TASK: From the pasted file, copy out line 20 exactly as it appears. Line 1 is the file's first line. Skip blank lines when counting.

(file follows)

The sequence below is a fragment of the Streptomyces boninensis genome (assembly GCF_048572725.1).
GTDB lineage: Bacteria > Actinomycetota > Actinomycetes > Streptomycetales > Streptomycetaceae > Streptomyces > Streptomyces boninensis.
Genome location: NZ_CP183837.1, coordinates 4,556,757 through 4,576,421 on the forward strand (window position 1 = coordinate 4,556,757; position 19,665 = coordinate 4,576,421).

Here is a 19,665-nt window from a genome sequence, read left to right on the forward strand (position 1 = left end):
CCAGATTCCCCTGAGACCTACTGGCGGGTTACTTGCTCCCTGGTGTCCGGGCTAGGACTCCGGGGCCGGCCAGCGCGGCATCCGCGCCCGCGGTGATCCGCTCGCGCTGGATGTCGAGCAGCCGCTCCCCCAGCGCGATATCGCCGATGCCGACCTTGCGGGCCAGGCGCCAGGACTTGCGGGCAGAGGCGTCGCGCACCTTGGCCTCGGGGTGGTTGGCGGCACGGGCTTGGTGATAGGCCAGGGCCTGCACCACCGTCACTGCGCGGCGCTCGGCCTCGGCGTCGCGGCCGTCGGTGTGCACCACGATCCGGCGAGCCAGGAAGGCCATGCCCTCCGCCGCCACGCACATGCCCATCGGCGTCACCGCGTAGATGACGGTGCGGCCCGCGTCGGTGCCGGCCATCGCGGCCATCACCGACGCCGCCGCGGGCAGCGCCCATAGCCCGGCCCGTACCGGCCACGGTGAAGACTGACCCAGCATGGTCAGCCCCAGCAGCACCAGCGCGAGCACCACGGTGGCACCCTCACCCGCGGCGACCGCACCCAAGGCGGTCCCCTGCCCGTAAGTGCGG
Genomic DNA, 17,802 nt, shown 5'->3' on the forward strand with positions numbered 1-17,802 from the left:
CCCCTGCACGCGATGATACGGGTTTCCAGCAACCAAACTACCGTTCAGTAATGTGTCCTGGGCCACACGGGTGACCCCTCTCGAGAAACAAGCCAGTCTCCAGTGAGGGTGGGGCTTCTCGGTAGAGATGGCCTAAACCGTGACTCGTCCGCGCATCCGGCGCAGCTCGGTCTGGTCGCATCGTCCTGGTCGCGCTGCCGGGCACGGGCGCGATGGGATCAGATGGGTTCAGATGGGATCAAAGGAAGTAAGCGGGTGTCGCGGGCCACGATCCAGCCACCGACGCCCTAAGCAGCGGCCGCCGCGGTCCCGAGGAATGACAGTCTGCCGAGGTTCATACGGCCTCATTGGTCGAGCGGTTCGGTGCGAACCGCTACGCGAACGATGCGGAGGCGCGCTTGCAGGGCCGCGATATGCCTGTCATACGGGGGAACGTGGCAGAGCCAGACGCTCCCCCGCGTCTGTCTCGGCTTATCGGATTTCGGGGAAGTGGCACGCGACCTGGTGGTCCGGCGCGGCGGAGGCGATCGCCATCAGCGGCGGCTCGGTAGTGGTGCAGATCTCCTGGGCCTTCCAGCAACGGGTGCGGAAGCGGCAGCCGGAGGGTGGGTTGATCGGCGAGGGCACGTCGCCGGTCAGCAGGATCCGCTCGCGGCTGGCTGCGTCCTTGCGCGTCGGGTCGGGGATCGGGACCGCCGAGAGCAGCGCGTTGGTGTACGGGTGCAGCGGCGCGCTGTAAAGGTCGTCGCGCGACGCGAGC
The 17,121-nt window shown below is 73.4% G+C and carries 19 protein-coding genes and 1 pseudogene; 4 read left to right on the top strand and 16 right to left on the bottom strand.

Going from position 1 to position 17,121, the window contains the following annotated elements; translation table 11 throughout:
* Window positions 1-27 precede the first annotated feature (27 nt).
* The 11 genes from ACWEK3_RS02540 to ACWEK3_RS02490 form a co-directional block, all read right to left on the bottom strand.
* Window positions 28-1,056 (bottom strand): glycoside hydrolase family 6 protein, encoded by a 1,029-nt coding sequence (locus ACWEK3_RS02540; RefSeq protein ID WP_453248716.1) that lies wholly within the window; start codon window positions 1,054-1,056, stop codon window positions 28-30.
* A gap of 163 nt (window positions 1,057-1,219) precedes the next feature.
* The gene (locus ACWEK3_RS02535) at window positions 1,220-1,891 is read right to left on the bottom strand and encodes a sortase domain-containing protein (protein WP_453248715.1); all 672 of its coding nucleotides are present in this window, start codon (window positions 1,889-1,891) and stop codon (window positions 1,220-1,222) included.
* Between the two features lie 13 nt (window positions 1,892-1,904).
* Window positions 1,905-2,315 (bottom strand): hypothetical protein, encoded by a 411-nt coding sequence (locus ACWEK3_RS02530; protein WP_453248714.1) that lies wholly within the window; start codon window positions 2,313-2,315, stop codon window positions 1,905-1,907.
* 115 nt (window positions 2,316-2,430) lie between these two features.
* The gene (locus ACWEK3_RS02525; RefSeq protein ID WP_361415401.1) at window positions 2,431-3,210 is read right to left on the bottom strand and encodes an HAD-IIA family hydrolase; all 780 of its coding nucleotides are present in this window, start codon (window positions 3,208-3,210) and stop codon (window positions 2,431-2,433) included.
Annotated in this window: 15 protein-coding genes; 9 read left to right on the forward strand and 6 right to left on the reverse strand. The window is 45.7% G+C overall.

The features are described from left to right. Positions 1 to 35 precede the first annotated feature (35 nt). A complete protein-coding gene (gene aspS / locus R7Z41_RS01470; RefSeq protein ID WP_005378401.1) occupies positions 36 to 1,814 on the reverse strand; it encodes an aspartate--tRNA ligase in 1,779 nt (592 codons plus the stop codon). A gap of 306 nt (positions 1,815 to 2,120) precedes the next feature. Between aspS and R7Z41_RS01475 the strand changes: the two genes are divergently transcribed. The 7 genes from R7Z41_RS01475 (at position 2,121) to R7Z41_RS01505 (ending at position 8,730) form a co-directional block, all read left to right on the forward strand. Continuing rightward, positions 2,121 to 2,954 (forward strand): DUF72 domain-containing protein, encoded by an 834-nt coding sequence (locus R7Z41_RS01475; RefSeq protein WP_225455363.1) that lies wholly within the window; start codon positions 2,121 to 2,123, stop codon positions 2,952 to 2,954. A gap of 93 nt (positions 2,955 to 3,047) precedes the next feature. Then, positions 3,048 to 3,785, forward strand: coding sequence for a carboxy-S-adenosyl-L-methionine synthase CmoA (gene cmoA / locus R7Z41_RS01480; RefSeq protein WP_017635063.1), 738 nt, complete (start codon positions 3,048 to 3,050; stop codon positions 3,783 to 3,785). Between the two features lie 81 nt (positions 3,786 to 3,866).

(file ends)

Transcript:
The features are described from left to right. Positions 1 to 35 precede the first annotated feature (35 nt). A complete protein-coding gene (gene aspS / locus R7Z41_RS01470; RefSeq protein ID WP_005378401.1) occupies positions 36 to 1,814 on the reverse strand; it encodes an aspartate--tRNA ligase in 1,779 nt (592 codons plus the stop codon). A gap of 306 nt (positions 1,815 to 2,120) precedes the next feature. Between aspS and R7Z41_RS01475 the strand changes: the two genes are divergently transcribed. The 7 genes from R7Z41_RS01475 (at position 2,121) to R7Z41_RS01505 (ending at position 8,730) form a co-directional block, all read left to right on the forward strand. Continuing rightward, positions 2,121 to 2,954 (forward strand): DUF72 domain-containing protein, encoded by an 834-nt coding sequence (locus R7Z41_RS01475; RefSeq protein WP_225455363.1) that lies wholly within the window; start codon positions 2,121 to 2,123, stop codon positions 2,952 to 2,954. A gap of 93 nt (positions 2,955 to 3,047) precedes the next feature. Then, positions 3,048 to 3,785, forward strand: coding sequence for a carboxy-S-adenosyl-L-methionine synthase CmoA (gene cmoA / locus R7Z41_RS01480; RefSeq protein WP_017635063.1), 738 nt, complete (start codon positions 3,048 to 3,050; stop codon positions 3,783 to 3,785). Between the two features lie 81 nt (positions 3,786 to 3,866).